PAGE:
As USGA technical director, he sparred with formidable opponents such as former Titleist chief executive Wally Uihlein, Callaway Golf founder Ely Callaway and former TaylorMade CEO Mark King. He wrestled with Nicklaus and Arnold Palmer over distance, Tiger Woods and the PGA TOUR over onsite testing and had his trademark “frank” discussions with Greg Norman on grooves and spin function.

One thing about Frank Thomas. He never backed down from a fight if he thought he was right. And he thought he was right most, if not all, of the time.
“I found Frank to be very smart, charming and engaging,” said Odyssey’s General Manager Sean Toulon. “Even though we were often on different sides of the issue (usually I was offense and he was on defense), I found Frank to be curious and open to a different point of view. He certainly had the industry’s respect.”

Short-game guru Dave Pelz was on the wrong end of a couple of well-publicized product verdicts from Thomas but that never diminished the high regard he had for the USGA’s equipment sheriff.

“He always put the game first,” said Pelz, whose 3-Ball and Flat Top putter designs were rejected by Thomas. “Even though you were absolutely livid at his decisions, they never wavered from what he felt was right. Frank was all about integrity.”

Early Life and Career

Flashback to 1962, when Thomas, barely out of his teens, was on a 25-foot sailboat in the middle of the Atlantic Ocean with his friend Malcolm Maidwell.

It’s 2,500 miles across treacherous seas from Durban, South Africa, to the United States. For a man who would eventually spend 26 years of his life immersed in the seemingly turgid waters of golf equipment rules, this would appear, to put it mildly, somewhat out of character.

“That’s just the point,” said Thomas. “Out on the ocean, we set our own rules, we made our own laws. They helped shape my character, taught me about self-reliance. My whole life’s been about getting to the edge of the envelope. Sailing to America was an example of that. I had a map of the South Atlantic, a wrist watch and no radio. I knew America was out there and that’s what kept us going. After something like that, there isn’t a lot in life you feel you can’t handle.”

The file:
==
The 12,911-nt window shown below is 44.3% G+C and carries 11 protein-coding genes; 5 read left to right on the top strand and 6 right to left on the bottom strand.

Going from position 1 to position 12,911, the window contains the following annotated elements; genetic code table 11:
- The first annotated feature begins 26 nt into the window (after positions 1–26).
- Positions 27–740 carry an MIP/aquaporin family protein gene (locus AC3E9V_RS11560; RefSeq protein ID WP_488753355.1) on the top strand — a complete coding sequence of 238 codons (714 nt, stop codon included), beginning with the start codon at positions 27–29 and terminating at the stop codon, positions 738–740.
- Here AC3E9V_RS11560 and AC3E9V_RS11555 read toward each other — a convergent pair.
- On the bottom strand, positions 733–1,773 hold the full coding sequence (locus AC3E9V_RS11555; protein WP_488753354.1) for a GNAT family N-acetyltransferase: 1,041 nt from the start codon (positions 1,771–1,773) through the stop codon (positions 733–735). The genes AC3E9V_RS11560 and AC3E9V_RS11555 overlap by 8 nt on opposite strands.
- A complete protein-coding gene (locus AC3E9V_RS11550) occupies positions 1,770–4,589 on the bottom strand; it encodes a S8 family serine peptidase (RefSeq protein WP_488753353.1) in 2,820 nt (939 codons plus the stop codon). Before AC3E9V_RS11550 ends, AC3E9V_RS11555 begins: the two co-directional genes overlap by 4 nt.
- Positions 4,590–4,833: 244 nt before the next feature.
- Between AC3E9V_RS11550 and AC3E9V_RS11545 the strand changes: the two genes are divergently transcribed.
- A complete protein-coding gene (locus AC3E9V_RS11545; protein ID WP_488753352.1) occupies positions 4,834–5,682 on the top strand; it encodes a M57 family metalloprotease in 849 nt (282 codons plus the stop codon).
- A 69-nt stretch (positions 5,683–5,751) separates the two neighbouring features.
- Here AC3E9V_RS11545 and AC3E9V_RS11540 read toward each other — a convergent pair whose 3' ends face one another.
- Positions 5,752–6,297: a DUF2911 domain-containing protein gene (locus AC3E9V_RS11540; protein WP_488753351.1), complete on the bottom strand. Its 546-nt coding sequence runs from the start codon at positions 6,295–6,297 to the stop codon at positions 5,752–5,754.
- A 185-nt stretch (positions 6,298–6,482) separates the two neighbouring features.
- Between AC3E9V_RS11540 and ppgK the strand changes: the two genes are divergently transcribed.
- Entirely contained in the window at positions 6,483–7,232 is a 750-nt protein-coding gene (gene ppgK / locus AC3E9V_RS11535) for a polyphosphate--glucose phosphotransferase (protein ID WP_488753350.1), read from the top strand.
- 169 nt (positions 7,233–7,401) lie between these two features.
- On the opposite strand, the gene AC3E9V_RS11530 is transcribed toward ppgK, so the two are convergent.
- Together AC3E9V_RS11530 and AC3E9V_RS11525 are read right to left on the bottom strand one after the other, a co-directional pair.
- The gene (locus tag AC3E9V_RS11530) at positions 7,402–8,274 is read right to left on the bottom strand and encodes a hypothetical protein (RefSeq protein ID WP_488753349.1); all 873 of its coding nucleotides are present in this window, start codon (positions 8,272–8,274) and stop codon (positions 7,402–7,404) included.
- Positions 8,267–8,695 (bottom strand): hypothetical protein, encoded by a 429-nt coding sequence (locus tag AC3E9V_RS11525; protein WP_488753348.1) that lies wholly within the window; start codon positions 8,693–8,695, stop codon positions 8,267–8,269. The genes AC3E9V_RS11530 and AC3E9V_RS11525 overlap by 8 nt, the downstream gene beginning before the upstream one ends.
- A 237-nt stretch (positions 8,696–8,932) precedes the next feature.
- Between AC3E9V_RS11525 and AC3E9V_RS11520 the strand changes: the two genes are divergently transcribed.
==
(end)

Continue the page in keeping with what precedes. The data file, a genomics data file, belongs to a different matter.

Having made it to America in one piece, Thomas applied to the University of Michigan, thinking he’d like to be a doctor. His application was rejected so he enrolled in the engineering program at Western Michigan.

Not far from the campus was the headquarters for Shakespeare Sporting Goods. After graduation, Thomas went to their research facility in Columbia, S.C. His first assignment: Build the world’s best golf clubs with the best shafts.

As Thomas recalled:

“The first fiberglass shafts Gary Player once used were already out but they were terrible, just awful. Union Carbide came to me with this graphite filament. They were looking to get into the consumer market and figured this might be the way to do it. Originally, the properties were very bad but when we modified them they worked. From there, we were able to introduce graphite shafts into the golf market.”

Keeping a close eye on his work with Shakespeare at that point was the USGA. For more than one reason. The governing body had an opening for someone with his special skill set to take over leadership of its technical department.

“The best decision I ever made was eventually saying yes,” he recalled. “I mean, that relationship lasted 26 years before it sort of wore itself out. The USGA gave me a nice package and that was that. No regrets. As soon as I left that last meeting I phoned Valerie and said, ‘OK, let’s get something going.’”

On a trip to St Andrews in 2000, Thomas met Melvin, a former member of Scotland’s national golf team. They formed Frankly Golf, a consulting firm dedicated to teaching consumers how golf technology works, help them make more informed decisions about equipment purchases and foster growth in the sport.

Thomas also worked for Golf Channel and Golf Digest as an equipment analyst, was a judge on Wilson Golf’s Driver Versus Driver design show and wrote for the New York Times. He was a speaker for a number of companies during the annual PGA Merchandise Show and was always available to the media.

Thomas and Melvin designed and produced a pair of putters, the mid-mallet Frankly Frog and more blade-like F-16 Stealth, and offered putting instruction courses. Thomas delved into another project. His 2008 book, Just Hit It with Jeff Neumann, was a groundbreaking read.

Much more than a guardian of the game for the USGA, Frank Thomas was driven to help golfers get the most they could from the experience. By my count, he did that for almost 50 of his 81 years.